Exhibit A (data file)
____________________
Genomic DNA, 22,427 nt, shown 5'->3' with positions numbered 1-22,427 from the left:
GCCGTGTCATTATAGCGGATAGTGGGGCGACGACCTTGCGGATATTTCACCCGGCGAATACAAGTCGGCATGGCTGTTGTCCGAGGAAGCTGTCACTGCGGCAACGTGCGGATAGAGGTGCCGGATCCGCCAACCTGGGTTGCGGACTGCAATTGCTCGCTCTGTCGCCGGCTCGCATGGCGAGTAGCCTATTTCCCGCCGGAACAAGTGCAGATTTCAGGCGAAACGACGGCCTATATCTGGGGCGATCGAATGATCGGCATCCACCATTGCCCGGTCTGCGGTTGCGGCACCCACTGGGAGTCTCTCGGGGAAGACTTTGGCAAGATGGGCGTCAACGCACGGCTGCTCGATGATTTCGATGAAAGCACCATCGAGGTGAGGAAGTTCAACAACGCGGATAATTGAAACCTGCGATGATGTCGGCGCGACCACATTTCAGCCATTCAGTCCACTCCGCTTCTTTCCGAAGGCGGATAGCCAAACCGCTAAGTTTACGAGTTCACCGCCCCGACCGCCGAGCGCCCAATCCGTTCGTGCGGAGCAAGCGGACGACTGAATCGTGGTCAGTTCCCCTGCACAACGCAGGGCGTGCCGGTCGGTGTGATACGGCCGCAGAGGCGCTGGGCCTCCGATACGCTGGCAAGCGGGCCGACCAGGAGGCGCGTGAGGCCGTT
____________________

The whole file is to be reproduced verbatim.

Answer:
Genomic DNA, 22,427 nt, shown 5'->3' with positions numbered 1-22,427 from the left:
GCCGTGTCATTATAGCGGATAGTGGGGCGACGACCTTGCGGATATTTCACCCGGCGAATACAAGTCGGCATGGCTGTTGTCCGAGGAAGCTGTCACTGCGGCAACGTGCGGATAGAGGTGCCGGATCCGCCAACCTGGGTTGCGGACTGCAATTGCTCGCTCTGTCGCCGGCTCGCATGGCGAGTAGCCTATTTCCCGCCGGAACAAGTGCAGATTTCAGGCGAAACGACGGCCTATATCTGGGGCGATCGAATGATCGGCATCCACCATTGCCCGGTCTGCGGTTGCGGCACCCACTGGGAGTCTCTCGGGGAAGACTTTGGCAAGATGGGCGTCAACGCACGGCTGCTCGATGATTTCGATGAAAGCACCATCGAGGTGAGGAAGTTCAACAACGCGGATAATTGAAACCTGCGATGATGTCGGCGCGACCACATTTCAGCCATTCAGTCCACTCCGCTTCTTTCCGAAGGCGGATAGCCAAACCGCTAAGTTTACGAGTTCACCGCCCCGACCGCCGAGCGCCCAATCCGTTCGTGCGGAGCAAGCGGACGACTGAATCGTGGTCAGTTCCCCTGCACAACGCAGGGCGTGCCGGTCGGTGTGATACGGCCGCAGAGGCGCTGGGCCTCCGATACGCTGGCAAGCGGGCCGACCAGGAGGCGCGTGAGGCCGTT